PAGE 05: The Journeys of Life

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By Suyash Kamat

If one wonders what it takes or what one must do to be able to make films, filmmaker Amar Maibam’s life is the answer. Born and brought up in Manipur, Amar’s journey to making multiple award-winning fiction and non-fiction films began differently. It is a story that began at home. “My father, M.A. Singh, is one of the first FTII graduates from Manipur. That makes me a second-generation filmmaker.” Starting his career as an assistant to his late father, Amar was drawn into independent filmmaking because of the creative freedom that enabled him to tell stories of the human experience. 

But circumstances weren’t all that bright and owing to financial troubles at home, Amar had to start looking after his family, and began working as a bus conductor, doing so for close to 10 years in the late 1990s. This, he believes, is where he first really saw the life he has portrayed in his new documentary Highways of Life (2019), a story about a group of truckers who maneuver through the perilous highways of North East India, putting their lives on the line, ferrying essential commodities to serve three million people in the landlocked state of Manipur.

 “After I left the conductor work, I came into films again in 2005-2006,” Amar says, and he began working with his father again while beginning to engage in independent documentary work himself. He made his directorial documentary debut with City of Victims (2009), a film on  extra-judicial killings in Manipur. 

A few films since then, Amar began delving into the idea of making something about the universe he closely inhabited a decade ago. He began shooting his documentary in 2014 after having formulated it in a workshop conducted by the Manipur Film Development Corporation, Television and Cine Foundation Manipur, and Documentary Resource Initiative (DRI), Kolkata. The workshop, organized in Imphal, opened up Amar’s world and he went on to secure a grant by the Films Division to fund his film.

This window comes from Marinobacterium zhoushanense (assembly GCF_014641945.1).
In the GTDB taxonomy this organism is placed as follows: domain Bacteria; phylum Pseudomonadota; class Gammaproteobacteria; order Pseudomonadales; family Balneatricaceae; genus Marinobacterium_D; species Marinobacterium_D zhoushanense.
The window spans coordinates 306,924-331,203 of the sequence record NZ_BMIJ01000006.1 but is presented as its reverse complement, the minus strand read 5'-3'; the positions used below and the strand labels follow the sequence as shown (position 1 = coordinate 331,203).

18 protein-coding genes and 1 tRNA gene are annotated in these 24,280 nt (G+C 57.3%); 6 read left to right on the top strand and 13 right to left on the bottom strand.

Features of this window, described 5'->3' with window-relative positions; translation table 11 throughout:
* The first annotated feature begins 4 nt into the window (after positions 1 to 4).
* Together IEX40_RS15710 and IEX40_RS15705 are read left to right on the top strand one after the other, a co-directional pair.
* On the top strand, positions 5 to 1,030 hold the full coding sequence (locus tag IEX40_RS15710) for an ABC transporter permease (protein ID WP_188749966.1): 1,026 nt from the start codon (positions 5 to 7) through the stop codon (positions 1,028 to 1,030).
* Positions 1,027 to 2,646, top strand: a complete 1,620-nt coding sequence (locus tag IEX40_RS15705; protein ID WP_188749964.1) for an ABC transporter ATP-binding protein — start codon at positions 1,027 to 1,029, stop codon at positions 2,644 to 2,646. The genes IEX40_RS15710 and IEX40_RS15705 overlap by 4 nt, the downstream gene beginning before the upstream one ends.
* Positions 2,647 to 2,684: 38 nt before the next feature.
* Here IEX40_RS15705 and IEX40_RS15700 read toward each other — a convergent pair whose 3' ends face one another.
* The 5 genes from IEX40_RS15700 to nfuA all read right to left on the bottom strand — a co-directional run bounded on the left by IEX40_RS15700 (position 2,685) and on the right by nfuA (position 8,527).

Shooting and developing the documentary over 5 years, Amar spent endless, grueling hours to make this omnipresent yet ignored universe of highways and truckers accessible to the audience. Speaking about one of his most challenging experiences while filming, he shared, “There was a protest going on at the National Highway 37 and we went to capture the moment. Most people were pelting stones at the moment.” While Amar and his cameraman were shooting this, the police falsely accused them of instigating protestors and arrested them, confiscating their equipment, and ultimately, making them delete their footage. “Next day, we were part of the newspapers, accused of being fake journalists and imposters.” 

Manipuri cinema, initially having made its mark with filmmakers like Aribam Syam Sharma, finds itself in a phase of a minor resurgence with filmmakers, like Amar, Haobam Paban Kumar, and others, who are experimenting with the form. Amar wants to continue working with regional Manipuri cinema and make human stories that reflect our day to day reality. With traditional theatres slowly vanishing from Manipur, a younger crop of filmmakers look at OTT platforms as a possible solution for the exhibition of their films. ‘Haobam Paban’s Loktak Lairembi (2016) streamed on Netflix. Given the number of Manipuri inhabitants in Bangladesh, Myanmar, and several parts of Assam, I believe our stories can reach them through these OTT platforms” Amar stated.

While Highways of Life does the festival rounds, Amar is already working on his next documentary on the two-time Commonwealth Games gold medal-winning weightlifter K. Sanjita Chanu and the doping scandal she was part of, which he hopes to complete and release later this year. 

Highways of Life is at 20.15 at Inox Screen 2. 

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